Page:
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Photomechanical coupling in photoactive nematic elastomers

Ruobing Bai's picture

Dear Colleagues,

Our paper on theory of photomechanical elastomers has been published in JMPS. We explored the interplay between mechanical stress, light-induced reaction, and large deformation in photoactive nematic elastomers. You can find 50 days' free access here: https://authors.elsevier.com/c/1bceu57Zjx1Q7

Photomechanical coupling in photoactive nematic elastomers

Ruobing Bai, Kaushik Bhattacharya

Division of Engineering and Applied Science, California Institute of Technology, Pasadena, California 91125, USA

Abstract: Photoactive nematic elastomers are soft rubbery solids that undergo deformation when illuminated. They are made by incorporating photoactive molecules like azobenzene into nematic liquid crystal elastomers. Since its initial demonstration in 2001, it has received increasing interest with many recent studies of periodic and buckling behavior. However, theoretical models developed have focused on describing specific deformation modes (e.g., beam bending and uniaxial contraction) in the absence of mechanical loads, with only limited attention to the interplay between mechanical stress and light-induced deformation. This paper explores photomechanical coupling in a photoactive nematic elastomer under both light illumination and mechanical stress. We begin with a continuum framework built on the free energy developed by Corbett and Warner (Phys. Rev. Lett. 2006). Mechanical stress leads to nematic alignment parallel to a uniaxial tensile stress. In the absence of mechanical stress, in the photo-stationary state where the system reaches equilibrium, the nematic director tends to align perpendicular to the polarization of a linearly polarized light. However, sufficient illumination can destroy nematic order through a first-order nematic-isotropic phase transition which is accompanied by a snap through deformation. Combined illumination and mechanical stress can lead to an exchange of stability accompanied by stripe domains. Finally, the stress-intensity phase diagram shows a critical point that may be of interest for energy conversion.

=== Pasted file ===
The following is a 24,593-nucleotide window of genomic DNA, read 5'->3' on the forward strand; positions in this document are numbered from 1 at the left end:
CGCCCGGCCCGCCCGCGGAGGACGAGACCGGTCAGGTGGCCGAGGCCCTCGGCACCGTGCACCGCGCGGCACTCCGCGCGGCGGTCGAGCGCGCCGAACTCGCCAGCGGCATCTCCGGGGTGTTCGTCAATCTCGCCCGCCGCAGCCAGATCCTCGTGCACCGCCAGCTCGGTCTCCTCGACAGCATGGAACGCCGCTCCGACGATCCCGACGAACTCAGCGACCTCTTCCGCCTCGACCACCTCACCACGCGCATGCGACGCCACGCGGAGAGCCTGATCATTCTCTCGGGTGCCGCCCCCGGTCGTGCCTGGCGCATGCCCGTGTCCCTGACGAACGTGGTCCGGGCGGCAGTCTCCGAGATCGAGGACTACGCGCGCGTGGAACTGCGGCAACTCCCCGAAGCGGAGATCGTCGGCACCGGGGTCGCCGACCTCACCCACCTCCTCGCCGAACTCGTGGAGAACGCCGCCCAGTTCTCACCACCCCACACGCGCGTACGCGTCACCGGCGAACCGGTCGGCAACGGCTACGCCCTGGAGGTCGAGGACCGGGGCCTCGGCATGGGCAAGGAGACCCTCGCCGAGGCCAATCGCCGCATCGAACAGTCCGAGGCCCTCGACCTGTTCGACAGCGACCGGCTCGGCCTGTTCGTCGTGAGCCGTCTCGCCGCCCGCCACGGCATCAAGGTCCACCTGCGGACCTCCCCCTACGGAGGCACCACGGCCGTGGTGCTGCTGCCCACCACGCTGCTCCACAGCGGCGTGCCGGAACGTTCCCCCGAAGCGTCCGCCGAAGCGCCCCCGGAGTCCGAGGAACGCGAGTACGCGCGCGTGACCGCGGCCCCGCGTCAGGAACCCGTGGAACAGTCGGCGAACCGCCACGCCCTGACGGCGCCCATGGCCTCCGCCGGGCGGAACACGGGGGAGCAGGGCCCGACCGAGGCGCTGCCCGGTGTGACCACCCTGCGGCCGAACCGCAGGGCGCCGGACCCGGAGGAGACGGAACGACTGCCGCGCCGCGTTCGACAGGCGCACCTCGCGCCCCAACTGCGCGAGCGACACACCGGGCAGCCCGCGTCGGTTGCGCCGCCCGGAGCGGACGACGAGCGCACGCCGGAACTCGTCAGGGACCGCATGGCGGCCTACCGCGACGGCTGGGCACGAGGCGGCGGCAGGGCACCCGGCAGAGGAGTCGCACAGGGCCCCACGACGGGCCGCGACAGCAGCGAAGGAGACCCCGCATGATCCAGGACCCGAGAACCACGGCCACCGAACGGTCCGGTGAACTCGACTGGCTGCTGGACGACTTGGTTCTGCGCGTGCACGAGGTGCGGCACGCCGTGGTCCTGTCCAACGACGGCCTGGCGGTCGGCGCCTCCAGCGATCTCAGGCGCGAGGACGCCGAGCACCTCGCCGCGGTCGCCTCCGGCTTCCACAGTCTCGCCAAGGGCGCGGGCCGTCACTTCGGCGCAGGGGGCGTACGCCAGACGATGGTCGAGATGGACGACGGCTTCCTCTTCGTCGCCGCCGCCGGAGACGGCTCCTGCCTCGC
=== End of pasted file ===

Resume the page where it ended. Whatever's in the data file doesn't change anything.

Sincerely,

Ruobing

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